Wagner's shown some promise here—he used that super-quick layup to get buckets against NC State's enormous shot-blockers. But after that initial failure Michigan didn't go back to him.
Perimeter defense is abominable
I kind of expect it from Duncan Robinson. Ace made a good point on twitter: he is better as a bench player because his minutes generally come when the opponent has substituted as well, which helps Michigan hide him on D. Also, Robinson is shooting 60% from 3 on a burgeoning significant 50 attempts.
But that's a problem and then Dawkins is barely better against the starters. LeVert is better this year but still gambles a lot, and it's not paying off much. Once that happens and rotation starts bad things result.
Possible solutions on the perimeter can't shoot
Michigan needs four guys who are reasonable shooters from three on the court to run this offense. Kam Chatman, who did a nice job on D against NC State, is 0/8. MAAR is 2/11. That contributes to the offense bogging down.
This goes double when neither guy really facilitates anyone else's offense. MAAR has an early-Irvin-esque assist rate, which is frustrating because he's able to get to the basket better than anyone else on the team. He shoots decently inside the arc; Michigan needs him to set some other guys up to facilitate the offense.
Zak Irvin is broken
Shooting 20% from three, getting killed on the boards, bleah. He has seemingly not recovered to get in the flow of the game from his back injury, and that's a major downer. Hopefully these upcoming games give him an opportunity to shoot himself hot.
LeVert is not quite an alpha dog
Caris LeVert is very good at basketball, and statistically he's one of the best players in the country. I just think that sometimes, in the wrong matchup, you can shut him down. His ability to get into the lane is so-so, so the right defender can fend him off and then he has a game like he did against SMU. That did not happen to Trey Burke or Nik Stauskas. Maybe this is a one-off bad game—hopefully nothing is quite as bad as that. I think Caris is a very very good basketball player who might be better as a second banana.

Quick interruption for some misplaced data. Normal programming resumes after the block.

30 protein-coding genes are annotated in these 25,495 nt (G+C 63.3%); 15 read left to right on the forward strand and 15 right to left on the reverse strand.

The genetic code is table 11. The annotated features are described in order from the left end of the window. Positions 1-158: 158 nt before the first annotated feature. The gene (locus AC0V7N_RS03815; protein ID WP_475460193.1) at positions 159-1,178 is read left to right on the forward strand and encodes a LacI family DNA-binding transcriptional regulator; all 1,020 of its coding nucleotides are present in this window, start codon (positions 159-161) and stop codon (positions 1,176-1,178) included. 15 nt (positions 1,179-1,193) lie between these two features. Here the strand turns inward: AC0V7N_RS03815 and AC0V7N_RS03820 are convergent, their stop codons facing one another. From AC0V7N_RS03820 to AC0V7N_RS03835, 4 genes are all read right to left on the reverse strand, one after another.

I think our goals have reset to "make the tournament," which kind of sucks, but Michigan should be able to do that. A weak Big Ten gives you some pause but there's going to be a game or three against a tough opponent in which Duncan Robinson goes 11/10 from three, and that should be enough.
Friday, December 4, 2015
#12 Michigan 6, Wisconsin 4
UM 0 UW 1 PPG 06:28 Kunin from Hughes & Davison
Wisconsin’s lucky this play even unfolds. Not only is the pass to the point almost picked, it bounces and almost rolls out of the zone. Hughes pulls it across the blue line just before it trickles over.
Nothing unconventional here; Michigan sends a defender up to cover the point, so Wisconsin passes to the wing. Meanwhile, Shuart starts to retreat, trailing a Wisconsin player toward the front of the net.
With Warren defending high and Shuart tracking a guy in the equivalent of man-to-man coverage, there’s a big seam across the ice that’s inviting a quick pass from wing to wing.
As Kunin receives the pass he sees two options; it looks like he wants to pass, but he wisely decides not to force the puck to the front of the net and instead shoots.
The pass fake delays Nagelvoort for a portion of a second, but he’s still able to lock down the nearside post. Kunin rips a perfect shot over his shoulder; Nagelvoort doesn’t have a chance at that, and the shot probably doesn’t happen if Shuart peels off the guy he’s decided to play press-man on.
[After THE JUMP: Someone needs to add a team-specific modifier to the COY’s “we want moooore goals” chant]